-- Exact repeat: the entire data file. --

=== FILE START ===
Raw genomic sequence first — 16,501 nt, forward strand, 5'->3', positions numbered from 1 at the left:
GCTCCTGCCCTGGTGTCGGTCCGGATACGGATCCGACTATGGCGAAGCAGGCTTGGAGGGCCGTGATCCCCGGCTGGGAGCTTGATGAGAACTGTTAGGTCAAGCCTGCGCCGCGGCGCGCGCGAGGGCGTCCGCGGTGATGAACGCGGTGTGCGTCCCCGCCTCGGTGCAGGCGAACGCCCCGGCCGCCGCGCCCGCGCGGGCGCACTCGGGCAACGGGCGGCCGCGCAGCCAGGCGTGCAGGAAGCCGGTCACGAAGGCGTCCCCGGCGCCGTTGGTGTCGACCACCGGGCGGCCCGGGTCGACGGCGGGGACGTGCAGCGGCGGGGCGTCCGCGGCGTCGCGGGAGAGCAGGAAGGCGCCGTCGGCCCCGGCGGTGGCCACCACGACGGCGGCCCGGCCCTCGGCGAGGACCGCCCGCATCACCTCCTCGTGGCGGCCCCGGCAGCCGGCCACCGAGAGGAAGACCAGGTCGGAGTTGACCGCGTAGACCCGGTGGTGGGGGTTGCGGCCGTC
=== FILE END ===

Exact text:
Raw genomic sequence first — 16,501 nt, forward strand, 5'->3', positions numbered from 1 at the left:
GCTCCTGCCCTGGTGTCGGTCCGGATACGGATCCGACTATGGCGAAGCAGGCTTGGAGGGCCGTGATCCCCGGCTGGGAGCTTGATGAGAACTGTTAGGTCAAGCCTGCGCCGCGGCGCGCGCGAGGGCGTCCGCGGTGATGAACGCGGTGTGCGTCCCCGCCTCGGTGCAGGCGAACGCCCCGGCCGCCGCGCCCGCGCGGGCGCACTCGGGCAACGGGCGGCCGCGCAGCCAGGCGTGCAGGAAGCCGGTCACGAAGGCGTCCCCGGCGCCGTTGGTGTCGACCACCGGGCGGCCCGGGTCGACGGCGGGGACGTGCAGCGGCGGGGCGTCCGCGGCGTCGCGGGAGAGCAGGAAGGCGCCGTCGGCCCCGGCGGTGGCCACCACGACGGCGGCCCGGCCCTCGGCGAGGACCGCCCGCATCACCTCCTCGTGGCGGCCCCGGCAGCCGGCCACCGAGAGGAAGACCAGGTCGGAGTTGACCGCGTAGACCCGGTGGTGGGGGTTGCGGCCGTC